Sick civil servants 'cost £30m'
Sickness among civil servants has cost the economy more than £30 million in lost production, it has been revealed.
Last year workers took an average of 10.6 sick days, a rise on the 10.1 during the previous 12 months.
Stress, anxiety and depression were cited among the most common reasons given for the absences.
Finance Minister Simon Hamilton said: "This is very disappointing news given that for a number of years we have seen a steady downward trend in the level of sickness absence."
This is the second year in a row that the civil service has failed to meet its annual target of 9.5 days sick days, according to the new report by the Northern Ireland Statistics and Research Agency (NISRA).
E ven though more than half (52.3%) of staff had no recorded absence, over one-in-ten (10.4%) employees missed around three months (60 days) due to sickness with long-term sickness accounting for 70.7% of the total working days lost.
Most Government departments, with the exception of the Department of Environment and the Office of First Minister and Deputy First Minister (OFMDFM), experienced a rise in sickness rates.
The level of absence ranged from 7.8 days in OFMDFM to 12.9 days in the Department of Justice (DoJ) where the largest contribution came from prison staff who missed an average of 16.1 days.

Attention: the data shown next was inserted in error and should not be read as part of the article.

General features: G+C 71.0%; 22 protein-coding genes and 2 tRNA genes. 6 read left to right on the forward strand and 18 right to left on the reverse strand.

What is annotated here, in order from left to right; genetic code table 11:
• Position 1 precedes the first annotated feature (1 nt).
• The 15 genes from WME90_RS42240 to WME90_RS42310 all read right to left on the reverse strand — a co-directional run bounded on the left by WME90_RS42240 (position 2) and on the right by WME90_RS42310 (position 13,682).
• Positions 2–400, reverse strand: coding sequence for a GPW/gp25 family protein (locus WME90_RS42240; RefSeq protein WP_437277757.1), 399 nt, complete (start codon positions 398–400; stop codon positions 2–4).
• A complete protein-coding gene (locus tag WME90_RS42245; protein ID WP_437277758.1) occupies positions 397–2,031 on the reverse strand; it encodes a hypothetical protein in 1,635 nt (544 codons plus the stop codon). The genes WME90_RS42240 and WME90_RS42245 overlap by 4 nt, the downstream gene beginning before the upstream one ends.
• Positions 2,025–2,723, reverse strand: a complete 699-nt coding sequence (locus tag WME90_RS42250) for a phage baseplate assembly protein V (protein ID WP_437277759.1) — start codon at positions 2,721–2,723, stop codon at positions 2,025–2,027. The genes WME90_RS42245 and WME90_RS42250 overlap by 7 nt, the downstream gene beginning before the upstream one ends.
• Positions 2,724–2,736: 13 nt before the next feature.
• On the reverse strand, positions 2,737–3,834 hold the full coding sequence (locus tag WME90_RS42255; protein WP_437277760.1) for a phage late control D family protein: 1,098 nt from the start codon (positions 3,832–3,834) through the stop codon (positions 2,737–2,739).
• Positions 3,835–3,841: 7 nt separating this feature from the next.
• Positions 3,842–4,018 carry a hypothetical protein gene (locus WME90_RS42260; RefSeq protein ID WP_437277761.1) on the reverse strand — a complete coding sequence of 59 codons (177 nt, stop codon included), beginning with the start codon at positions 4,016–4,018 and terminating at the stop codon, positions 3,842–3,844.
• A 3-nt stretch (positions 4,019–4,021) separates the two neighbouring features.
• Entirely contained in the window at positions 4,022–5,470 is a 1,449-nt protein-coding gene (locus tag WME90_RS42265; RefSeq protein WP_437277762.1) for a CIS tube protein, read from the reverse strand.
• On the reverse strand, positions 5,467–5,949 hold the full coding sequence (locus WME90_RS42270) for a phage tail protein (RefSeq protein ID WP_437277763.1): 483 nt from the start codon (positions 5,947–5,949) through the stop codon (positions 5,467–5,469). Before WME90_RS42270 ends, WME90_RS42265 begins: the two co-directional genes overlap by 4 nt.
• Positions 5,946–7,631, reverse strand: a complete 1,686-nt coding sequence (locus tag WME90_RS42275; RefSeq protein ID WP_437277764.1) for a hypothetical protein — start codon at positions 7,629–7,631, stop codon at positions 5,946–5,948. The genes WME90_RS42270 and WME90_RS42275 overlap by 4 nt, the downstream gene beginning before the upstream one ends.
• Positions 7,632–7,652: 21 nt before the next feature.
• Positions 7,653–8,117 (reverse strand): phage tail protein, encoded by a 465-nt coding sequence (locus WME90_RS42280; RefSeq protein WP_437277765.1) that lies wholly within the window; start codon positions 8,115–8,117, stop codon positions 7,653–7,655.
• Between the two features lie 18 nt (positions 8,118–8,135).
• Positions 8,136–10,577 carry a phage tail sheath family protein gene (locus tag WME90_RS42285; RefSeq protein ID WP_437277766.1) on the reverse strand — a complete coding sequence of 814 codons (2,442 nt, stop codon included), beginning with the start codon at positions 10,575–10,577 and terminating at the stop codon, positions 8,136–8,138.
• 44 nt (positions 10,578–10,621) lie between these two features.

Women were off work substantially more (12.6 days) than men (8.8 days) and the rate remained higher even when pregnancy-related disorders were taken into account.
Workers aged 55 and over also missed around 12 days while those aged between 16 to 24 were absent for an average of 7.7 days. Older staff also tended to be off for longer periods.
Staff who had been in post for under two years had less than half the level of sickness absence (4.6 days) of workers who had been employed for two years or more (10.8 days).
The NISRA report said, as in previous years, the main reason for absence was "a nxiety/stress/depression/o ther psychiatric illnesses" with around a third ( 29.8%) due to work-related stress.
Union leaders said civil servants were struggling to cope with increasing workloads and wage cuts.
Bumper Graham, from public services union NIPSA, said: "It is hardly surprising when you consider the way in which public servants are being treated with additional work and attacks on their pensions. It is a very demoralised workforce.
"If they tried to deal with the underlying issues affecting public servants they would see an improvement."